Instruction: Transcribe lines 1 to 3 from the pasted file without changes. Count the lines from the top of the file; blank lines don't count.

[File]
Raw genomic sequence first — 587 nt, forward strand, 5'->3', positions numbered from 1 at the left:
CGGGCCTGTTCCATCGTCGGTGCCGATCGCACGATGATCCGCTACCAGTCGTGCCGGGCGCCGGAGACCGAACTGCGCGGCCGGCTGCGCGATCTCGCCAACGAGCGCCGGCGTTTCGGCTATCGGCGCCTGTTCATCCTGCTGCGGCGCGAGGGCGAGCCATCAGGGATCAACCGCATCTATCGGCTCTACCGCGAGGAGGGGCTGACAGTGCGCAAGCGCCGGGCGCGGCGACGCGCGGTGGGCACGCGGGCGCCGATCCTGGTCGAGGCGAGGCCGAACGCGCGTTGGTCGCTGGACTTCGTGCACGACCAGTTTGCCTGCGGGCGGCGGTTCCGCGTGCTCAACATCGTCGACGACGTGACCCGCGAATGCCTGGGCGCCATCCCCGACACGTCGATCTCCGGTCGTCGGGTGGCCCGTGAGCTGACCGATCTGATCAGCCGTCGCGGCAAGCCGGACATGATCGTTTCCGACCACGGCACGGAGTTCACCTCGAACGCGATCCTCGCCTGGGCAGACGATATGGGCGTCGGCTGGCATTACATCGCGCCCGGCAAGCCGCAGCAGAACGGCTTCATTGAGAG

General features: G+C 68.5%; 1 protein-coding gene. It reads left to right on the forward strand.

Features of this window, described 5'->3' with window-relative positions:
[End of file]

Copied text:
Raw genomic sequence first — 587 nt, forward strand, 5'->3', positions numbered from 1 at the left:
CGGGCCTGTTCCATCGTCGGTGCCGATCGCACGATGATCCGCTACCAGTCGTGCCGGGCGCCGGAGACCGAACTGCGCGGCCGGCTGCGCGATCTCGCCAACGAGCGCCGGCGTTTCGGCTATCGGCGCCTGTTCATCCTGCTGCGGCGCGAGGGCGAGCCATCAGGGATCAACCGCATCTATCGGCTCTACCGCGAGGAGGGGCTGACAGTGCGCAAGCGCCGGGCGCGGCGACGCGCGGTGGGCACGCGGGCGCCGATCCTGGTCGAGGCGAGGCCGAACGCGCGTTGGTCGCTGGACTTCGTGCACGACCAGTTTGCCTGCGGGCGGCGGTTCCGCGTGCTCAACATCGTCGACGACGTGACCCGCGAATGCCTGGGCGCCATCCCCGACACGTCGATCTCCGGTCGTCGGGTGGCCCGTGAGCTGACCGATCTGATCAGCCGTCGCGGCAAGCCGGACATGATCGTTTCCGACCACGGCACGGAGTTCACCTCGAACGCGATCCTCGCCTGGGCAGACGATATGGGCGTCGGCTGGCATTACATCGCGCCCGGCAAGCCGCAGCAGAACGGCTTCATTGAGAG

General features: G+C 68.5%; 1 protein-coding gene. It reads left to right on the forward strand.